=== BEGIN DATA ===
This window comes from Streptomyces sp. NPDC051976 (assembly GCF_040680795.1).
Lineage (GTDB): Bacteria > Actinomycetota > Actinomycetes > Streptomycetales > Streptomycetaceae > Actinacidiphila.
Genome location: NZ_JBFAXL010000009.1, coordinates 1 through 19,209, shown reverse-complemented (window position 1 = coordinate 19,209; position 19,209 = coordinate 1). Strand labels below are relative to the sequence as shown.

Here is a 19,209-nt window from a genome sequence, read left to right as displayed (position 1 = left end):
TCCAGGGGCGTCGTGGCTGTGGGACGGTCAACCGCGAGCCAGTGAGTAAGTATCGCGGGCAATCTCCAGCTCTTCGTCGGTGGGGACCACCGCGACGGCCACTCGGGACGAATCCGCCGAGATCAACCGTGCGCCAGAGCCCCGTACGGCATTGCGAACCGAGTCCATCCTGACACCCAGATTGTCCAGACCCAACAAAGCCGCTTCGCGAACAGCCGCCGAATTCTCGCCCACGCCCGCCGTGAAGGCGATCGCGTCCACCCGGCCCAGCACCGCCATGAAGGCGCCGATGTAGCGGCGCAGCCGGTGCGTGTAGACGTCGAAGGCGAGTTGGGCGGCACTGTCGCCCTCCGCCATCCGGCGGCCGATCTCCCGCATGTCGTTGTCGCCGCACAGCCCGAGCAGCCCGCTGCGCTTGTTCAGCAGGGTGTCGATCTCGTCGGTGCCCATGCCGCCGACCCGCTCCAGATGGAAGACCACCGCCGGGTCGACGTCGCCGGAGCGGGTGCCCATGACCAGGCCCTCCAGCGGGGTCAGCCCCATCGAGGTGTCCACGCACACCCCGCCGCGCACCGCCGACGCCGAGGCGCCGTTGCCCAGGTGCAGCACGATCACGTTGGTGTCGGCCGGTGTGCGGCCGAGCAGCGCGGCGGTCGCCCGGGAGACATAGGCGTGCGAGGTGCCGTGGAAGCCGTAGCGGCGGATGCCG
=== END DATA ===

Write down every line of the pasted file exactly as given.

This window comes from Streptomyces sp. NPDC051976 (assembly GCF_040680795.1).
Lineage (GTDB): Bacteria > Actinomycetota > Actinomycetes > Streptomycetales > Streptomycetaceae > Actinacidiphila.
Genome location: NZ_JBFAXL010000009.1, coordinates 1 through 19,209, shown reverse-complemented (window position 1 = coordinate 19,209; position 19,209 = coordinate 1). Strand labels below are relative to the sequence as shown.

Here is a 19,209-nt window from a genome sequence, read left to right as displayed (position 1 = left end):
TCCAGGGGCGTCGTGGCTGTGGGACGGTCAACCGCGAGCCAGTGAGTAAGTATCGCGGGCAATCTCCAGCTCTTCGTCGGTGGGGACCACCGCGACGGCCACTCGGGACGAATCCGCCGAGATCAACCGTGCGCCAGAGCCCCGTACGGCATTGCGAACCGAGTCCATCCTGACACCCAGATTGTCCAGACCCAACAAAGCCGCTTCGCGAACAGCCGCCGAATTCTCGCCCACGCCCGCCGTGAAGGCGATCGCGTCCACCCGGCCCAGCACCGCCATGAAGGCGCCGATGTAGCGGCGCAGCCGGTGCGTGTAGACGTCGAAGGCGAGTTGGGCGGCACTGTCGCCCTCCGCCATCCGGCGGCCGATCTCCCGCATGTCGTTGTCGCCGCACAGCCCGAGCAGCCCGCTGCGCTTGTTCAGCAGGGTGTCGATCTCGTCGGTGCCCATGCCGCCGACCCGCTCCAGATGGAAGACCACCGCCGGGTCGACGTCGCCGGAGCGGGTGCCCATGACCAGGCCCTCCAGCGGGGTCAGCCCCATCGAGGTGTCCACGCACACCCCGCCGCGCACCGCCGACGCCGAGGCGCCGTTGCCCAGGTGCAGCACGATCACGTTGGTGTCGGCCGGTGTGCGGCCGAGCAGCGCGGCGGTCGCCCGGGAGACATAGGCGTGCGAGGTGCCGTGGAAGCCGTAGCGGCGGATGCCG